Batik, an integral part of Miao ancient culture and history

For many people, batik, wax-resist dyeing of cloth, is merely a craft. But, for the ethnic Miao, batik is an integral part of their ancient culture and history.

For many people, batik, wax-resist dyeing of cloth, is merely a craft. But, for the ethnic Miao people, living in southwest China’s Guizhou Province, batik is an integral part of their ancient culture and history.

The Miao people, one of the most ancient nationalities in China, originated in the central plain areas along the Yellow River more than 5,000 years ago and began to master the batik fabric-making techniques during the early years of the Han Dynasty (220 BC-AD 202).

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The contemporary batik is more sophisticated than traditional creations. Miao women and batik artists have now begun to use new techniques, tools and wax recipes with different resist values to create more attractive batik products.

The Miao people even have an old folk song describing the origin of batik, which they still sing today.

The song tells a story about a beautiful young Miao girl in ancient times, who loved nature, flowers and the mountains where she and her family lived. But she didn’t like the single-colored clothes people wore back then.

She originally tried to paint some fabric to change this but failed, which made her depressed. But one day she had an epiphany after a dream. In the dream, she saw a flower fairy wearing a colorful dress coming to greet her. 

The fairy took the girl into a garden where she saw all kinds of exotic flowers, birds, butterflies and bees. The bees landed on her light blue skirt and, as the girl woke up, she found some honey spots and wax on her skirt.

When the girl returned home she threw her skirt into a blue dyeing vessel to remove the stains. After two attempts the stain was gone but it took another hot wash to get rid of the beeswax. And on that third wash the beautiful flower patterns she saw in her dream appeared in place of the wax.

She was so amazed that she decided to repeat the process of waxing and dyeing on other fabrics. And this is where the legend of Miao batik was born.

Among the Miao people, batik is seen as a woman’s craft and it has been passed down from mothers to daughters for generations. The Miao women made and created batik patterns and motifs to reflect their nature and life.

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The usual tool for applying the wax on the fabric is a homemade ladao or knife-like instrument. They are made from two triangular pieces of metal tied to a pencil-like bamboo handle with copper wires.

Visual language

Since the Miao people don’t have their own written language, those batik patterns have become an essential visual language that tells their cultural, religious and historical story to the outside world.

The process of making batik is rather elaborate. First, you need to wash a piece of white cloth or fabric in water mixed with plant ash in order to remove any lipid in them, so it becomes easier to wax and dye.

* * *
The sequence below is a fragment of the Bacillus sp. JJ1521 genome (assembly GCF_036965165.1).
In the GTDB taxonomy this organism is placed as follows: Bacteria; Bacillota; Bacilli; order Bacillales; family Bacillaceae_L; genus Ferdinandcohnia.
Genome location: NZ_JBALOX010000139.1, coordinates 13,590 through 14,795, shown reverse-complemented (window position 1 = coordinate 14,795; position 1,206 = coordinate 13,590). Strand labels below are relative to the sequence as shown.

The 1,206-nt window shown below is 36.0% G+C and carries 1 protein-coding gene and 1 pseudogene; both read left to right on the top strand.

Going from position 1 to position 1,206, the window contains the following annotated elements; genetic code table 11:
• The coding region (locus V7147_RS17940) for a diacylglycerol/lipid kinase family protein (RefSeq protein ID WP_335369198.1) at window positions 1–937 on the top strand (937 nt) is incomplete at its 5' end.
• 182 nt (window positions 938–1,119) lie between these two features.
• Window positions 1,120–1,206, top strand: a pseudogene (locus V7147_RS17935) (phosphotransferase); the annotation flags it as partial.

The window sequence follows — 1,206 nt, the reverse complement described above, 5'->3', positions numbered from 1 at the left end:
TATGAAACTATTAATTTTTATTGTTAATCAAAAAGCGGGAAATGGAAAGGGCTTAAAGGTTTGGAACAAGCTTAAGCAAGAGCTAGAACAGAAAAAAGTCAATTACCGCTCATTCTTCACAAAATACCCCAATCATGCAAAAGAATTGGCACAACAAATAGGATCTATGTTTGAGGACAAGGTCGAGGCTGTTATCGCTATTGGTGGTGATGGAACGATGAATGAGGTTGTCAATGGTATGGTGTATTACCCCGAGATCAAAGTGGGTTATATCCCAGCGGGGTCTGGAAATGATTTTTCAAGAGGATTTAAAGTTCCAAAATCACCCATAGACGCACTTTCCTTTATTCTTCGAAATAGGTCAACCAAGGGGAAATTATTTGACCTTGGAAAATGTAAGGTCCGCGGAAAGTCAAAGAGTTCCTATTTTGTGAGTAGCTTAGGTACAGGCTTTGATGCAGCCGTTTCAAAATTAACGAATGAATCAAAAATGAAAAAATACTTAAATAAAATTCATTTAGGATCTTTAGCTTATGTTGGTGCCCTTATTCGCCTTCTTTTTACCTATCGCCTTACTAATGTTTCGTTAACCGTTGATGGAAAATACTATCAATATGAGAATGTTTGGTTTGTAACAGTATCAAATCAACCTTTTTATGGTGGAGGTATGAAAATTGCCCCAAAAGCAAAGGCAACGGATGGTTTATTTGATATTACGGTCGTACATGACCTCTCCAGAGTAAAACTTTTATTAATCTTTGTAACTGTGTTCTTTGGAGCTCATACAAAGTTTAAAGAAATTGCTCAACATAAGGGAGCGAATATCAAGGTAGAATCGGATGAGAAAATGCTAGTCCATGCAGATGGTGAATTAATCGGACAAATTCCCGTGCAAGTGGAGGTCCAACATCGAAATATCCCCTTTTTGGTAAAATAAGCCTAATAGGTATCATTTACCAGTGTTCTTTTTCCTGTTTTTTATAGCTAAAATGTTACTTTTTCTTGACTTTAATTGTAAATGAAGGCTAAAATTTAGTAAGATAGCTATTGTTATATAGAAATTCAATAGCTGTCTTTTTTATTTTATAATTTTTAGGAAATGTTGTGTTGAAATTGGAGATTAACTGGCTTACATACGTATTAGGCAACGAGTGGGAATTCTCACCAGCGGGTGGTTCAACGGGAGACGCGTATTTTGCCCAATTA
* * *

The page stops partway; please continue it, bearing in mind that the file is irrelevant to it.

Then you would need to prepare the beeswax by melting it in a small porcelain bowl resting on hot embers.

The usual tool for applying the wax on the fabric is a homemade ladao or knife-like instrument. They are made from two triangular pieces of metal tied to a pencil-like bamboo handle with copper wires.

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To create patterns or drawings on the white cloth, The Miao women scribe it on in freehand without any sketches.

To create patterns or drawings on the white cloth, The Miao women scribe it on in freehand without any sketches. Furthermore they don’t use rulers or compasses to design geometric patterns, such as squares, circles, triangles or straight lines. Instead, they just fold the fabric in various ways, bundle it in whole or in parts, before dipping it in melted beeswax.

Under the influence of the Han people, the Miao women began to draw figurative and symbolic patterns such as flowers, fish, birds, insects and farm animals. 

In drawing, they dip ladao in melted beeswax and use either dotted or solid lines to outline the figures.

After the wax drawing, the cloth is thrown into a dyeing jar with indigo. Widely available in the mountainous areas where the Miao people live, indigo is a color that could be dyed in cold water while most other colors, such as red and yellow, could be dyed only in hot water, in which wax would melt right away before the fabrics are dyed. That’s why most batik fabric materials are blue and white.

After dyeing, the fabrics are put into boiling hot water to remove the beeswax. Once the wax has gone, beautiful patterns will appear in places, which are covered by the wax. The fabrics are then rinsed and air-dried. The process is repeated a few times to create more complicated and subtle patterns.

Today, Miao batik fabrics are favorite souvenirs for both Chinese and overseas tourists in the country. In 2006, the technique of making the Miao people’s batik fabrics was inscribed on China’s first list of national intangible cultural heritages.

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